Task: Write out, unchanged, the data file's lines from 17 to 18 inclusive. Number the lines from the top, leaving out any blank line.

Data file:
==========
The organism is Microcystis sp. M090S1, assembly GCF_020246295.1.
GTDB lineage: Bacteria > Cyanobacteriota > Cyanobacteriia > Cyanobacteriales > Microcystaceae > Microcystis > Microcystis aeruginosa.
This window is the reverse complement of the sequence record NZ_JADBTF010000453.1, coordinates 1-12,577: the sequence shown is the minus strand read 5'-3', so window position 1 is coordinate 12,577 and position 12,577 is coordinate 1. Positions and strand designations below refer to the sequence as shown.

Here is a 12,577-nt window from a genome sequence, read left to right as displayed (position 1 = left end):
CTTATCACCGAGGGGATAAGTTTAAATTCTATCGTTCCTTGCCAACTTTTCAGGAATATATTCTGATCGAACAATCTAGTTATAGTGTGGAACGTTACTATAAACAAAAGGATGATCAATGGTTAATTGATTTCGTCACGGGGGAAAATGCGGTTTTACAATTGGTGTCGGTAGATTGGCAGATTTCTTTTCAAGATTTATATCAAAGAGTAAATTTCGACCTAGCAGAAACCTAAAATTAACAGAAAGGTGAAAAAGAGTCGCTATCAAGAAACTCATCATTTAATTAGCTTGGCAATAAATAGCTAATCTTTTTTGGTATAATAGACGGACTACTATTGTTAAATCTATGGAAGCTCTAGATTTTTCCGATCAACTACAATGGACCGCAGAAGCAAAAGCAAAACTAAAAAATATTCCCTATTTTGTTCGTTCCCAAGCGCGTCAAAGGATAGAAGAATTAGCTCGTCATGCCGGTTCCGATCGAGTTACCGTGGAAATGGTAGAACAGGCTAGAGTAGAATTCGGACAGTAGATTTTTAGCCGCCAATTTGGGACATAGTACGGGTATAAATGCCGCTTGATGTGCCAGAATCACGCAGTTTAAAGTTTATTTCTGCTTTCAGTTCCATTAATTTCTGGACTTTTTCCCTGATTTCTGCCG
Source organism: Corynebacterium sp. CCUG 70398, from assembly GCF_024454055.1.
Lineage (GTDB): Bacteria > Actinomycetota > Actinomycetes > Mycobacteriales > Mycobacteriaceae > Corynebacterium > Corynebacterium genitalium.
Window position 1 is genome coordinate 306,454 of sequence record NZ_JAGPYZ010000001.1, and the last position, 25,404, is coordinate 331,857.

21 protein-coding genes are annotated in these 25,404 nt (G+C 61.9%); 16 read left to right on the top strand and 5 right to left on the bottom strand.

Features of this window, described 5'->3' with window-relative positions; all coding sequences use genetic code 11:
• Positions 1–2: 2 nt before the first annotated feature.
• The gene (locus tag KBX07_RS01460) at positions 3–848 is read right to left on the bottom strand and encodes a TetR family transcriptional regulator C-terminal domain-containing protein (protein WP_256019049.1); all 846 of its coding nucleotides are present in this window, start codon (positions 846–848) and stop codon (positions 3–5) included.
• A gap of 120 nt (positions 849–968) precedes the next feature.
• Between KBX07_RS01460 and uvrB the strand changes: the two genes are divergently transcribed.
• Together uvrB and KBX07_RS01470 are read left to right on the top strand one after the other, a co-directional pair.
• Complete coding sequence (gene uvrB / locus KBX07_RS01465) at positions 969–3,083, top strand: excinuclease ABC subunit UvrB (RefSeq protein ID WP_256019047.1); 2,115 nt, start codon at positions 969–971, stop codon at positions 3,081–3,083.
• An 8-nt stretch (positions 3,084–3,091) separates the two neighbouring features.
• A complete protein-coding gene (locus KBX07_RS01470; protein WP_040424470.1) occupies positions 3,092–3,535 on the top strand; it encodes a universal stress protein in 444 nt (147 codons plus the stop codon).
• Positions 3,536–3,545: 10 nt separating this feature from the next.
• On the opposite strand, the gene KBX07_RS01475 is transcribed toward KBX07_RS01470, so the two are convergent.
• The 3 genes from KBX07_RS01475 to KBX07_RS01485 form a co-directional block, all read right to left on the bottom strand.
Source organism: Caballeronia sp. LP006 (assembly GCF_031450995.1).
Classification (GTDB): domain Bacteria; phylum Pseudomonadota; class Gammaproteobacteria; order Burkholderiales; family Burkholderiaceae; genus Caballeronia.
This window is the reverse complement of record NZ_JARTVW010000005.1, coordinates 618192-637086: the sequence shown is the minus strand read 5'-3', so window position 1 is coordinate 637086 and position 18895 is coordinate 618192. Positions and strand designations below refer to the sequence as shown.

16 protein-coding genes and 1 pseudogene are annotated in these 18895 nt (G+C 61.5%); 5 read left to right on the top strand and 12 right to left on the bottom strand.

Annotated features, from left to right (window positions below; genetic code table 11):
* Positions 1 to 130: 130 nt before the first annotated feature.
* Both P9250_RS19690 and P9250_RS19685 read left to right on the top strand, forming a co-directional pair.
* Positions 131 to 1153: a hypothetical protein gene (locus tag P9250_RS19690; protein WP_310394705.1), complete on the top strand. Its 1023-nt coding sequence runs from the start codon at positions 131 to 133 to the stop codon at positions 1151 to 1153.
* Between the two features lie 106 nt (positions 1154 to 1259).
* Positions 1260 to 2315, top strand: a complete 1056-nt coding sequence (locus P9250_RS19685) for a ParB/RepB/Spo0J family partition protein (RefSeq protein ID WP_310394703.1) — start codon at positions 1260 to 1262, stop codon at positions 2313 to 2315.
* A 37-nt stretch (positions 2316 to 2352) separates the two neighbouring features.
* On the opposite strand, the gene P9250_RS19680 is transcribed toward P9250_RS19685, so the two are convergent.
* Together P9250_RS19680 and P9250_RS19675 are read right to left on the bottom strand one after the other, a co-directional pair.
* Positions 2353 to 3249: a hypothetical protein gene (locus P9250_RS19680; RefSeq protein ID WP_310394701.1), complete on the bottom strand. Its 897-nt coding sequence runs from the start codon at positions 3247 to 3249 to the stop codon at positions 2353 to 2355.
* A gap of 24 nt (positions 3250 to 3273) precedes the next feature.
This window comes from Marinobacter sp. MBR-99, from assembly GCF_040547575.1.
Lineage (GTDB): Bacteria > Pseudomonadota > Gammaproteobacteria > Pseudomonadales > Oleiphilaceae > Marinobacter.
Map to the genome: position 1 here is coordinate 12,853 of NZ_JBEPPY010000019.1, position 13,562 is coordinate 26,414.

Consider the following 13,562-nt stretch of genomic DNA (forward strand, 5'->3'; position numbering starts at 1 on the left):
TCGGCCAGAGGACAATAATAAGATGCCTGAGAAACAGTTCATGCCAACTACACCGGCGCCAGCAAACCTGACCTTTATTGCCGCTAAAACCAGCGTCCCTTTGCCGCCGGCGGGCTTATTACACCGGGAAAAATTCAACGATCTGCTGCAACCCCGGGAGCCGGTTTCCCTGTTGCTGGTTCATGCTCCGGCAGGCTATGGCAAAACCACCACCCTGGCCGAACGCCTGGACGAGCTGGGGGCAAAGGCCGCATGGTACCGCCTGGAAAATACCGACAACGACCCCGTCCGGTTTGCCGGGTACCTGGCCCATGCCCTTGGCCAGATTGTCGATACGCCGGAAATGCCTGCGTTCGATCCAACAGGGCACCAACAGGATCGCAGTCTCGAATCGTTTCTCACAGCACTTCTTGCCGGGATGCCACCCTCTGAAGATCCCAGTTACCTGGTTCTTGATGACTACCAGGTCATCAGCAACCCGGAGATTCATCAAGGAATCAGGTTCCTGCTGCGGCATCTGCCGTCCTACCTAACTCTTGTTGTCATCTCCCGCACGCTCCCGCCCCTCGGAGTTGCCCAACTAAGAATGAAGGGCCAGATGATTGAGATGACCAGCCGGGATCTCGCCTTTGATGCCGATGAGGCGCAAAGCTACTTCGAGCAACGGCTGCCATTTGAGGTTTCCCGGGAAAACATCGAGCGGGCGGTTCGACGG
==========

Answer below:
• An 8-nt stretch (positions 3,084–3,091) separates the two neighbouring features.
• A complete protein-coding gene (locus KBX07_RS01470; protein WP_040424470.1) occupies positions 3,092–3,535 on the top strand; it encodes a universal stress protein in 444 nt (147 codons plus the stop codon).